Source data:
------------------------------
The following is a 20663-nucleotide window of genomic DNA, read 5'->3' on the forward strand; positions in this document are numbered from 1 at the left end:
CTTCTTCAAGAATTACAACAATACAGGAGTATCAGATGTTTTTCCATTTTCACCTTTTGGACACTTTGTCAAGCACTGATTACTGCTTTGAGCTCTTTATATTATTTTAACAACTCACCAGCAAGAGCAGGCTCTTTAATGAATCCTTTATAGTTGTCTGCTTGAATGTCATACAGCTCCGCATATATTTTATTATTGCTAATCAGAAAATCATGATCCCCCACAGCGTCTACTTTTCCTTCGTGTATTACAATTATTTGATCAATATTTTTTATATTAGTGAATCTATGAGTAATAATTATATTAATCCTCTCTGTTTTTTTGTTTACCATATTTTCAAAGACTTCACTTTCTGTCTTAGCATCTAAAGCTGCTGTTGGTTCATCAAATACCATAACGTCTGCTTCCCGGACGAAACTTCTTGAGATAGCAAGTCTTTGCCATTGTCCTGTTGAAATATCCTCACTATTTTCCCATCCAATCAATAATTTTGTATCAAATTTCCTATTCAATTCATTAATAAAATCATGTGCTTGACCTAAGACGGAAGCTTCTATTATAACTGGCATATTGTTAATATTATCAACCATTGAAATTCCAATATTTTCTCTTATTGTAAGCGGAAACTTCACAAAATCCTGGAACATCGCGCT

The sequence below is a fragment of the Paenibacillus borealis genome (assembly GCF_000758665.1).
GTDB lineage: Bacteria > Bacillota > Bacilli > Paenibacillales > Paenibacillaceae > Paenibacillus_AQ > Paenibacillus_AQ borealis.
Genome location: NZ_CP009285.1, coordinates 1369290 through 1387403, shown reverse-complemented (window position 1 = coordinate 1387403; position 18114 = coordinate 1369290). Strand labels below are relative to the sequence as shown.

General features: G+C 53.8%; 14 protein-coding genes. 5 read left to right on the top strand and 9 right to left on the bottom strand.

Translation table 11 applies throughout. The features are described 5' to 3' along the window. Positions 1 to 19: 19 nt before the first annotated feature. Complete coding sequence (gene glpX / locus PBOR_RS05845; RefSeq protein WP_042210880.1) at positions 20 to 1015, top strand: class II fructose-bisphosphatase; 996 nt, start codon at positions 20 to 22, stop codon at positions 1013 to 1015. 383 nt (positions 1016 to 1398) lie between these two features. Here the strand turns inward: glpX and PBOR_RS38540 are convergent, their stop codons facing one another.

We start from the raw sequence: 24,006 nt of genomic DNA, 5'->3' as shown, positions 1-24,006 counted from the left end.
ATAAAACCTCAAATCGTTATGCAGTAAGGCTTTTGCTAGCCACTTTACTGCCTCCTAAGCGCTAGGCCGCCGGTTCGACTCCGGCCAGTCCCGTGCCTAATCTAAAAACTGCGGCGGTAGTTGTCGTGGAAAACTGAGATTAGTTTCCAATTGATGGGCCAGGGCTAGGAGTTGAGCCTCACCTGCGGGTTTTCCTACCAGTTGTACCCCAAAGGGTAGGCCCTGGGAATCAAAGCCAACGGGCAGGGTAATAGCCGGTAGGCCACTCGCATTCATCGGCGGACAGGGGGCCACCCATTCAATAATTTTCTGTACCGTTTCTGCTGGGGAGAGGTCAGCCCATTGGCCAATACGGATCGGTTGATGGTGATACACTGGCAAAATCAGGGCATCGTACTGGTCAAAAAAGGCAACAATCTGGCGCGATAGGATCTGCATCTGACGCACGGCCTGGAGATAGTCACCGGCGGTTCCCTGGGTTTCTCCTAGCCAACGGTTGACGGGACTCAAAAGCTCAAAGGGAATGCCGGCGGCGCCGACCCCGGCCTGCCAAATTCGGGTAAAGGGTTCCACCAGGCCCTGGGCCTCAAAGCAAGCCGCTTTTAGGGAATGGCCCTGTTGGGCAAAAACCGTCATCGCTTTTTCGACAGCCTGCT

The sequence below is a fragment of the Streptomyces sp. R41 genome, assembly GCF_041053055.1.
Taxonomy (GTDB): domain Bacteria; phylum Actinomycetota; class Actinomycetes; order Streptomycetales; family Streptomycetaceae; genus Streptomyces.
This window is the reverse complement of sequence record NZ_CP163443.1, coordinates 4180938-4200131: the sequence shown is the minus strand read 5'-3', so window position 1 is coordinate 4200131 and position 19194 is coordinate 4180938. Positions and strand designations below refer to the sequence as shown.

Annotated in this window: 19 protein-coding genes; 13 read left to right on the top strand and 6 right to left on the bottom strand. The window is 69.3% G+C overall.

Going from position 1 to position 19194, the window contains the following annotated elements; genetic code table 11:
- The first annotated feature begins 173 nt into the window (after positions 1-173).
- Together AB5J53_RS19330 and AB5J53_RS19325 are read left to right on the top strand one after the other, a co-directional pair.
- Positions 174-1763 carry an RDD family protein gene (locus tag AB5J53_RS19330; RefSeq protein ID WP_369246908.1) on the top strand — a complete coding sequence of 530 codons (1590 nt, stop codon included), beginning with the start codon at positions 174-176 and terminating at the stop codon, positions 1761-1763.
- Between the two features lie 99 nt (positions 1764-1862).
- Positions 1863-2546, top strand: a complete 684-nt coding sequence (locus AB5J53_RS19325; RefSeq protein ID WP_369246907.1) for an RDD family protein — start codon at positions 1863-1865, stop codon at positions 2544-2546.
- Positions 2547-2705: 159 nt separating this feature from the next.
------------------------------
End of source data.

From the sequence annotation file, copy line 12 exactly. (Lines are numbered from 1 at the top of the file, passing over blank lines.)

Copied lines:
This window is the reverse complement of sequence record NZ_CP163443.1, coordinates 4180938-4200131: the sequence shown is the minus strand read 5'-3', so window position 1 is coordinate 4200131 and position 19194 is coordinate 4180938. Positions and strand designations below refer to the sequence as shown.